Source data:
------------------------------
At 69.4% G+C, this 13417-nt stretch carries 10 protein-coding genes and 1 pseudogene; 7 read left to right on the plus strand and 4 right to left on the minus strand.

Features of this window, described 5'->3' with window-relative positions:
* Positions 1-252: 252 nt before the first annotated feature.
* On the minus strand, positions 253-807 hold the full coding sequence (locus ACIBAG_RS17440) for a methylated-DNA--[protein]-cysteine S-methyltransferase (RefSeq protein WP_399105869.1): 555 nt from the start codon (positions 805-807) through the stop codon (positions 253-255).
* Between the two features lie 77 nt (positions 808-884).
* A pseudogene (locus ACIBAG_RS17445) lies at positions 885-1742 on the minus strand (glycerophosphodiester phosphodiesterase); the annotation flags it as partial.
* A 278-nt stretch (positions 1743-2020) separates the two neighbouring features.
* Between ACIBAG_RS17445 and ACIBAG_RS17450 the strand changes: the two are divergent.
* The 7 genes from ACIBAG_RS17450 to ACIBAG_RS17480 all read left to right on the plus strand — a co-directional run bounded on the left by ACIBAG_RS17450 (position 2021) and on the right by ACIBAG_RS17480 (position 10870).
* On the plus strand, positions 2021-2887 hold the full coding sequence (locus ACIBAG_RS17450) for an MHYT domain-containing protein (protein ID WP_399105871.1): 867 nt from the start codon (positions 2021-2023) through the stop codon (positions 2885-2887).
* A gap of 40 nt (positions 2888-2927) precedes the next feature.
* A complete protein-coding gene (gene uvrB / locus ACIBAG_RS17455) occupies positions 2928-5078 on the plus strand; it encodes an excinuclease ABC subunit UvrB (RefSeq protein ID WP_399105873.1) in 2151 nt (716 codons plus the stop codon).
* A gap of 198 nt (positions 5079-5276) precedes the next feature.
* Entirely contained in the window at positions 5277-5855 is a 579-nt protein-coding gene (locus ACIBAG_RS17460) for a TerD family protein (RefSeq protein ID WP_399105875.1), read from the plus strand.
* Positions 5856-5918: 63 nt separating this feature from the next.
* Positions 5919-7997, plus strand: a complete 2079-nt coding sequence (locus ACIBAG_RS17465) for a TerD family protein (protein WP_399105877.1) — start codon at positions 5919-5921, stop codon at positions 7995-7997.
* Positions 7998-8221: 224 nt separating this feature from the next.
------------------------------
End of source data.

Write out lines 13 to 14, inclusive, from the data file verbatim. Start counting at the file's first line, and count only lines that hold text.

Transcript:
* A gap of 198 nt (positions 5079-5276) precedes the next feature.
* Entirely contained in the window at positions 5277-5855 is a 579-nt protein-coding gene (locus ACIBAG_RS17460) for a TerD family protein (RefSeq protein ID WP_399105875.1), read from the plus strand.